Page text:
If your utility charges less than 12 cents/kwh, gas would have to be even cheaper to save you any money. If your actual run time at full load is less than 10 hours, likewise. If you get 10 hours, but you're not running at full load, likewise.
Here, the utility wants $10-14,000 to make a fairly short connection - they'll either run it expensively underground the short way, or overhead a long roundabout way that will cost as much. With an efficient diesel genset, I can make power for a few cents less than they charge, at current fuel prices, and for several thousand less than the cost of the line connection. I'll add batteries and an inverter to allow turning the genset off during times of low power demand, and eventually adding solar panels to the system, but solar panels cost way too much for running the sort of heavy loads (motors and machines) that I need to run.
My gasoline welder/generator costs considerably more per kwh than the electric company's power, and is also miserable to listen to, as mentioned in the "welder/generator" thread.
--
Cats, Coffee, Chocolate...vices to live by

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WE were thinking of solar power also for the barn like you say for the reason or the cost it will take to run to the barn and for what time they would be in there it would not be cost effective.. At the stable we are at now, they have no power to the stalls. I have 4 12V lights running on a small jell battery. We pull it out once a week if that and take it home to charge it up. Out of 40 stalls we are the only ones that have lights to feed at night, everyone else use there headlights.. I am going to hook up a cheep solar panel that is used in an RV to keep the battery charged that way I will not have to bring the battery home to charge..
Sorry for the long OT. I will check with the welding shop and see what there input is also, then just use the Gen. for mobile work . Thanks for the heads up on the costs.
--
From the desk of Don D. "Pegleg"
"Ecnerwal" < snipped-for-privacy@SOuthernVERmont.NyET> wrote in message
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You know some place the subject got lost in what this was about "new to mig welding" I am looking at WELDERS. Miller is in the picture also.. Worth the price difference? or Lincoln, and Hobart. What would you all do if you could do it again in 115V?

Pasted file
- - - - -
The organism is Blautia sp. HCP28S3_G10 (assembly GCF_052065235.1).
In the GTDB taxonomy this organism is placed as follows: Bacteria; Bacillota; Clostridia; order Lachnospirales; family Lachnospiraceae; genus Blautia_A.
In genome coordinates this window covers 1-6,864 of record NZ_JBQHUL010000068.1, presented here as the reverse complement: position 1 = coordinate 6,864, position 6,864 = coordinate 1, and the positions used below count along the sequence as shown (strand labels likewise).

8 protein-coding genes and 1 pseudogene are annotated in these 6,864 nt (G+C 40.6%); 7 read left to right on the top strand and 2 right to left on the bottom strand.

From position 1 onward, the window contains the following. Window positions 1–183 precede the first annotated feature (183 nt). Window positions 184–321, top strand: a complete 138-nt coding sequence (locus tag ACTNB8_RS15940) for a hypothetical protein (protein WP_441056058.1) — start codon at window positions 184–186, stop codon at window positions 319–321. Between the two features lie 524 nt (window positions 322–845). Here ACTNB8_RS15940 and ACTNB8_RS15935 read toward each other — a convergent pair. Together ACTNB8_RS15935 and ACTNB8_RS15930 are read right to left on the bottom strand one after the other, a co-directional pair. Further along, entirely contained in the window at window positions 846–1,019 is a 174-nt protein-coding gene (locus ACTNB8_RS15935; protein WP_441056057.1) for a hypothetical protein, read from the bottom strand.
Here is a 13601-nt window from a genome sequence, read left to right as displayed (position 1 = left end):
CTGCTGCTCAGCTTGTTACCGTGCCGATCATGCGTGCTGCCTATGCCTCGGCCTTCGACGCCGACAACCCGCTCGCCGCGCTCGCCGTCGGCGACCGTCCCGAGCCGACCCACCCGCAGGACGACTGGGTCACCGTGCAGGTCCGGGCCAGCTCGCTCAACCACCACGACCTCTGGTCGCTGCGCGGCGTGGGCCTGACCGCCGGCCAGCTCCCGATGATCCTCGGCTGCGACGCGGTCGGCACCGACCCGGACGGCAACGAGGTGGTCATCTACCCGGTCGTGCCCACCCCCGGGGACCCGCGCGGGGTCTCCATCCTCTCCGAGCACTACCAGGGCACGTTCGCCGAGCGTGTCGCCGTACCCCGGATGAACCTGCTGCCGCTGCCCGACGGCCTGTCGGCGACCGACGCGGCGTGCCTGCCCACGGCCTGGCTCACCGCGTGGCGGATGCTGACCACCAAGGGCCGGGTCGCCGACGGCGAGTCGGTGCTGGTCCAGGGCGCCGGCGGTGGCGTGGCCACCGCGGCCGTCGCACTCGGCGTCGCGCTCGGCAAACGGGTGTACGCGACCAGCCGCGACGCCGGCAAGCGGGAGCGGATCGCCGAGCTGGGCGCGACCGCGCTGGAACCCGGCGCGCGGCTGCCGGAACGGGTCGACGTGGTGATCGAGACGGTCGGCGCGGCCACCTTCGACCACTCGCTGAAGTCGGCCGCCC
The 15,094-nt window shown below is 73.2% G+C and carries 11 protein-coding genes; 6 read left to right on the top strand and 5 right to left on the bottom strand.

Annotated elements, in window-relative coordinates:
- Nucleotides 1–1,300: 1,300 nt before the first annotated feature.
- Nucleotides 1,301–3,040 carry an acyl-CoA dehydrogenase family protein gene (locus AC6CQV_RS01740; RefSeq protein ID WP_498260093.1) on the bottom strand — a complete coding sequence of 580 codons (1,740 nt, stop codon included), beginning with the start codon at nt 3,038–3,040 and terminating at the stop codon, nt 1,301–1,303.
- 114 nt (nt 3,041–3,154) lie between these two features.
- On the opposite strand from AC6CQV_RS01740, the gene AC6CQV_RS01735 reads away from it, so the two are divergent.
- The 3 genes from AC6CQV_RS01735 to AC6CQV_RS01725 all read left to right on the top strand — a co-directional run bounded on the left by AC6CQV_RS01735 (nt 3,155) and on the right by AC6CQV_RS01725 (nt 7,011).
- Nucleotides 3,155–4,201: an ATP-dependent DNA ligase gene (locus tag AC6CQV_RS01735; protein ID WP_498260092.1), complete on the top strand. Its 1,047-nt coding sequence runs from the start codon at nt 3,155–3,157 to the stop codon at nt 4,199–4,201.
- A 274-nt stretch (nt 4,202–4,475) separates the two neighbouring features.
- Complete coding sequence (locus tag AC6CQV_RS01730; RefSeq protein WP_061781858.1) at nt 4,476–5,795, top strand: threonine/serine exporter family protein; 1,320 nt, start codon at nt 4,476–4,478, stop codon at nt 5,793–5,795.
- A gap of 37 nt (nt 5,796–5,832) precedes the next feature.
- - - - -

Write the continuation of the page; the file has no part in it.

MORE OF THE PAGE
--
From the desk of Don D. "Pegleg"


"Don D" < snipped-for-privacy@cox.net> wrote in message
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I would buy my Lincoln SP-125+ (135 now) all over again. I'm very happy with it as my second purchased welder. I use it with both solid steel or flux core wire. The first one I bought was a used Lincoln AC/DC 225/125 and am also happy with that. I was frustrated with the stick welder at first because I mostly weld thin stock. Now that I have a choice between the two I have most all of my welding covered. Now that small MIG machines have been on the market for years, you may be able to find a deal on a used one. I would stick to the three (actually 2) name brands machines, for repair/parts/tech support reasons and ease in welding.
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When i first got into mig welding,i almost gave up on it.It's very difficult to find MIG'S that need welding.I wrote to Russia,but they didn't have any spares for me to practice on. Good luck..
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to
Lincoln,
Life changes every day.
About six months ago, I bought a Lincoln 175SP+, and just loved it. It is a 220 machine. I used to own a MillerMatic 200, which is about eight times the size of the 175. Best machine I ever owned but big and heavy, plus a large cylinder.
I was going to use my new welder to make a lot of wrought iron, so I got the 175 with its 220 volts. I have made about 60' of fence, a 21' wide gate, a welding table, a cart, and many other things. When I weld all day, I am glad I have the 175.